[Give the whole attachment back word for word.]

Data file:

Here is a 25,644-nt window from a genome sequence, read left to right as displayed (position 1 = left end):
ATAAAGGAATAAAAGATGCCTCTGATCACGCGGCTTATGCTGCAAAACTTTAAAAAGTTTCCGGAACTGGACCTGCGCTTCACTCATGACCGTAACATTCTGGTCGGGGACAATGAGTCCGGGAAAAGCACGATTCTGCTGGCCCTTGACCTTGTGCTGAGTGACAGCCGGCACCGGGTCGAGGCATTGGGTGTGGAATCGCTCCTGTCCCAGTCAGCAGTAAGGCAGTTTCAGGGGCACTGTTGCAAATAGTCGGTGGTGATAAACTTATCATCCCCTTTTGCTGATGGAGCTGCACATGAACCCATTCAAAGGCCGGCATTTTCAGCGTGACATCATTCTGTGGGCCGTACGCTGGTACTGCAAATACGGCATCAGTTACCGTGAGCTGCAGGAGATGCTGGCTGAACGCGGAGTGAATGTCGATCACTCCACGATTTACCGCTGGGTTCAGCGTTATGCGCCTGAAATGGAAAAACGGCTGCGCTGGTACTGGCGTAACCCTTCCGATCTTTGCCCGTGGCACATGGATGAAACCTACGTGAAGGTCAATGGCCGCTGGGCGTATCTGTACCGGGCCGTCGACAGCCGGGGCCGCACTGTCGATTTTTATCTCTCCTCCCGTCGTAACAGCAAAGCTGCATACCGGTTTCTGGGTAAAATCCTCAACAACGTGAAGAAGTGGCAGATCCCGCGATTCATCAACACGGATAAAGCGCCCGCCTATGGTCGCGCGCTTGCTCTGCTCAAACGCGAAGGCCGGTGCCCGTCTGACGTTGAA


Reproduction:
Here is a 25,644-nt window from a genome sequence, read left to right as displayed (position 1 = left end):
ATAAAGGAATAAAAGATGCCTCTGATCACGCGGCTTATGCTGCAAAACTTTAAAAAGTTTCCGGAACTGGACCTGCGCTTCACTCATGACCGTAACATTCTGGTCGGGGACAATGAGTCCGGGAAAAGCACGATTCTGCTGGCCCTTGACCTTGTGCTGAGTGACAGCCGGCACCGGGTCGAGGCATTGGGTGTGGAATCGCTCCTGTCCCAGTCAGCAGTAAGGCAGTTTCAGGGGCACTGTTGCAAATAGTCGGTGGTGATAAACTTATCATCCCCTTTTGCTGATGGAGCTGCACATGAACCCATTCAAAGGCCGGCATTTTCAGCGTGACATCATTCTGTGGGCCGTACGCTGGTACTGCAAATACGGCATCAGTTACCGTGAGCTGCAGGAGATGCTGGCTGAACGCGGAGTGAATGTCGATCACTCCACGATTTACCGCTGGGTTCAGCGTTATGCGCCTGAAATGGAAAAACGGCTGCGCTGGTACTGGCGTAACCCTTCCGATCTTTGCCCGTGGCACATGGATGAAACCTACGTGAAGGTCAATGGCCGCTGGGCGTATCTGTACCGGGCCGTCGACAGCCGGGGCCGCACTGTCGATTTTTATCTCTCCTCCCGTCGTAACAGCAAAGCTGCATACCGGTTTCTGGGTAAAATCCTCAACAACGTGAAGAAGTGGCAGATCCCGCGATTCATCAACACGGATAAAGCGCCCGCCTATGGTCGCGCGCTTGCTCTGCTCAAACGCGAAGGCCGGTGCCCGTCTGACGTTGAA